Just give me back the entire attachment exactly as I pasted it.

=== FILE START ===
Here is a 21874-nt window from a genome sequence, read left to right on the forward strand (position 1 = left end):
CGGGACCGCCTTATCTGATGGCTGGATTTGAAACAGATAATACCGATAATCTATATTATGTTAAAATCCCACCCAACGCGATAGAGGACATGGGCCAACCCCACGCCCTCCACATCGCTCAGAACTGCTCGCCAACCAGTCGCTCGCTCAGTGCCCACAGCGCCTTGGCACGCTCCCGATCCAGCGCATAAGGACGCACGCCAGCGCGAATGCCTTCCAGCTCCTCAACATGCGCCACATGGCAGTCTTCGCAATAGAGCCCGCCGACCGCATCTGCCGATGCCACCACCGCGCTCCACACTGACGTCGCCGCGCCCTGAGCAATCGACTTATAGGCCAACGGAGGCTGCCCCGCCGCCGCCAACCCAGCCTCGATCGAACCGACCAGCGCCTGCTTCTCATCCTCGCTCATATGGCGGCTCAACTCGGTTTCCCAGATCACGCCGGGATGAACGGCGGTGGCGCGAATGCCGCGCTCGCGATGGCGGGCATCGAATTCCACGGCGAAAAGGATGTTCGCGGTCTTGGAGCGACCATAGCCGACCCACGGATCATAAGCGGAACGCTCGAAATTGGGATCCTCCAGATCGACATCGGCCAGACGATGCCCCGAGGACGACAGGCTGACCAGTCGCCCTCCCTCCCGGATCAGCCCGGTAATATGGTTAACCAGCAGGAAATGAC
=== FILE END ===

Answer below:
Here is a 21874-nt window from a genome sequence, read left to right on the forward strand (position 1 = left end):
CGGGACCGCCTTATCTGATGGCTGGATTTGAAACAGATAATACCGATAATCTATATTATGTTAAAATCCCACCCAACGCGATAGAGGACATGGGCCAACCCCACGCCCTCCACATCGCTCAGAACTGCTCGCCAACCAGTCGCTCGCTCAGTGCCCACAGCGCCTTGGCACGCTCCCGATCCAGCGCATAAGGACGCACGCCAGCGCGAATGCCTTCCAGCTCCTCAACATGCGCCACATGGCAGTCTTCGCAATAGAGCCCGCCGACCGCATCTGCCGATGCCACCACCGCGCTCCACACTGACGTCGCCGCGCCCTGAGCAATCGACTTATAGGCCAACGGAGGCTGCCCCGCCGCCGCCAACCCAGCCTCGATCGAACCGACCAGCGCCTGCTTCTCATCCTCGCTCATATGGCGGCTCAACTCGGTTTCCCAGATCACGCCGGGATGAACGGCGGTGGCGCGAATGCCGCGCTCGCGATGGCGGGCATCGAATTCCACGGCGAAAAGGATGTTCGCGGTCTTGGAGCGACCATAGCCGACCCACGGATCATAAGCGGAACGCTCGAAATTGGGATCCTCCAGATCGACATCGGCCAGACGATGCCCCGAGGACGACAGGCTGACCAGTCGCCCTCCCTCCCGGATCAGCCCGGTAATATGGTTAACCAGCAGGAAATGAC